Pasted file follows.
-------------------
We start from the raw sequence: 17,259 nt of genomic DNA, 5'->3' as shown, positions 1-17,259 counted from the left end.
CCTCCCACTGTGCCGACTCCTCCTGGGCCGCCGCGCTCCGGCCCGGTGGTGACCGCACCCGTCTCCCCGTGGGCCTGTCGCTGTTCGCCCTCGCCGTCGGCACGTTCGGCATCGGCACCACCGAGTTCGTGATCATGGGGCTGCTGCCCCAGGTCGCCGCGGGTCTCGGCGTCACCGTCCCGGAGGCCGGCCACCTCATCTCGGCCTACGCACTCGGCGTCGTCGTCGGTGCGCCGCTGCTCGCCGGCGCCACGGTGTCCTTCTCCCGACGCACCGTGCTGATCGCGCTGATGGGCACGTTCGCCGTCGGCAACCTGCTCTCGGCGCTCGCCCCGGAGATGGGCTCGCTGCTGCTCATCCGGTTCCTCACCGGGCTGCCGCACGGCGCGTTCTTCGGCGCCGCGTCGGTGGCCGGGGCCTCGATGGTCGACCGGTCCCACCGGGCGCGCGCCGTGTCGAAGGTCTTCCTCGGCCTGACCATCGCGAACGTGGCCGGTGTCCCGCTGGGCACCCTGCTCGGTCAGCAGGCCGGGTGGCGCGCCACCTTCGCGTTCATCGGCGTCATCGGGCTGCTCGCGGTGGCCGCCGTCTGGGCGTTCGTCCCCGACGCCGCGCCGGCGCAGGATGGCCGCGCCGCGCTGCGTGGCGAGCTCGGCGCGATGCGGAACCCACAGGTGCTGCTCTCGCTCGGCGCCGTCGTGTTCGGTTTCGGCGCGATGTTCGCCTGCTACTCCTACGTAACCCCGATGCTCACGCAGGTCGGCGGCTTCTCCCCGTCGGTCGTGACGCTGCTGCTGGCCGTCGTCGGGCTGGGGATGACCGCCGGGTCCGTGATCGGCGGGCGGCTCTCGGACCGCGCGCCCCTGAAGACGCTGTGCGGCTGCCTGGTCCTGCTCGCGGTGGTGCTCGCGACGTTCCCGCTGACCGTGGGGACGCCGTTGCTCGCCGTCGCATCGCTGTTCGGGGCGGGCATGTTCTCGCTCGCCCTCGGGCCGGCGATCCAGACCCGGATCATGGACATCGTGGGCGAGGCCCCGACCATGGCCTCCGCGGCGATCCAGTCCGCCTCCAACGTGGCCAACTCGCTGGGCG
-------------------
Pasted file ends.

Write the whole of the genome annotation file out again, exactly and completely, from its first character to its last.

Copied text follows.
We start from the raw sequence: 17,259 nt of genomic DNA, 5'->3' as shown, positions 1-17,259 counted from the left end.
CCTCCCACTGTGCCGACTCCTCCTGGGCCGCCGCGCTCCGGCCCGGTGGTGACCGCACCCGTCTCCCCGTGGGCCTGTCGCTGTTCGCCCTCGCCGTCGGCACGTTCGGCATCGGCACCACCGAGTTCGTGATCATGGGGCTGCTGCCCCAGGTCGCCGCGGGTCTCGGCGTCACCGTCCCGGAGGCCGGCCACCTCATCTCGGCCTACGCACTCGGCGTCGTCGTCGGTGCGCCGCTGCTCGCCGGCGCCACGGTGTCCTTCTCCCGACGCACCGTGCTGATCGCGCTGATGGGCACGTTCGCCGTCGGCAACCTGCTCTCGGCGCTCGCCCCGGAGATGGGCTCGCTGCTGCTCATCCGGTTCCTCACCGGGCTGCCGCACGGCGCGTTCTTCGGCGCCGCGTCGGTGGCCGGGGCCTCGATGGTCGACCGGTCCCACCGGGCGCGCGCCGTGTCGAAGGTCTTCCTCGGCCTGACCATCGCGAACGTGGCCGGTGTCCCGCTGGGCACCCTGCTCGGTCAGCAGGCCGGGTGGCGCGCCACCTTCGCGTTCATCGGCGTCATCGGGCTGCTCGCGGTGGCCGCCGTCTGGGCGTTCGTCCCCGACGCCGCGCCGGCGCAGGATGGCCGCGCCGCGCTGCGTGGCGAGCTCGGCGCGATGCGGAACCCACAGGTGCTGCTCTCGCTCGGCGCCGTCGTGTTCGGTTTCGGCGCGATGTTCGCCTGCTACTCCTACGTAACCCCGATGCTCACGCAGGTCGGCGGCTTCTCCCCGTCGGTCGTGACGCTGCTGCTGGCCGTCGTCGGGCTGGGGATGACCGCCGGGTCCGTGATCGGCGGGCGGCTCTCGGACCGCGCGCCCCTGAAGACGCTGTGCGGCTGCCTGGTCCTGCTCGCGGTGGTGCTCGCGACGTTCCCGCTGACCGTGGGGACGCCGTTGCTCGCCGTCGCATCGCTGTTCGGGGCGGGCATGTTCTCGCTCGCCCTCGGGCCGGCGATCCAGACCCGGATCATGGACATCGTGGGCGAGGCCCCGACCATGGCCTCCGCGGCGATCCAGTCCGCCTCCAACGTGGCCAACTCGCTGGGCG